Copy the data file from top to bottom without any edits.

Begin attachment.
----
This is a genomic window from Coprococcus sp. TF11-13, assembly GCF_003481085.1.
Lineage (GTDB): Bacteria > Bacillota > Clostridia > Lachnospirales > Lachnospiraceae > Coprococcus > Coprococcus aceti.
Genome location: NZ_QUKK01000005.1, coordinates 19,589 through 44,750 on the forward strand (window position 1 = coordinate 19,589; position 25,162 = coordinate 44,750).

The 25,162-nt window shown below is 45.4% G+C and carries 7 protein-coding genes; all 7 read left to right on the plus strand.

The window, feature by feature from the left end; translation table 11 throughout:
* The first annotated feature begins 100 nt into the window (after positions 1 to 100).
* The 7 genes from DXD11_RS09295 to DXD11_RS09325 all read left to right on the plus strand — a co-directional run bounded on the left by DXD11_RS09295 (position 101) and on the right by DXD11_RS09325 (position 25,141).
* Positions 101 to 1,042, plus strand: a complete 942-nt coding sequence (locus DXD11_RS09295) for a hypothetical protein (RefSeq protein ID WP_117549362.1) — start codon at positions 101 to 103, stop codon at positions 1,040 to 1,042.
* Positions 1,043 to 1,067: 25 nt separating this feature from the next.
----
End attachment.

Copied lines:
This is a genomic window from Coprococcus sp. TF11-13, assembly GCF_003481085.1.
Lineage (GTDB): Bacteria > Bacillota > Clostridia > Lachnospirales > Lachnospiraceae > Coprococcus > Coprococcus aceti.
Genome location: NZ_QUKK01000005.1, coordinates 19,589 through 44,750 on the forward strand (window position 1 = coordinate 19,589; position 25,162 = coordinate 44,750).

The 25,162-nt window shown below is 45.4% G+C and carries 7 protein-coding genes; all 7 read left to right on the plus strand.

The window, feature by feature from the left end; translation table 11 throughout:
* The first annotated feature begins 100 nt into the window (after positions 1 to 100).
* The 7 genes from DXD11_RS09295 to DXD11_RS09325 all read left to right on the plus strand — a co-directional run bounded on the left by DXD11_RS09295 (position 101) and on the right by DXD11_RS09325 (position 25,141).
* Positions 101 to 1,042, plus strand: a complete 942-nt coding sequence (locus DXD11_RS09295) for a hypothetical protein (RefSeq protein ID WP_117549362.1) — start codon at positions 101 to 103, stop codon at positions 1,040 to 1,042.
* Positions 1,043 to 1,067: 25 nt separating this feature from the next.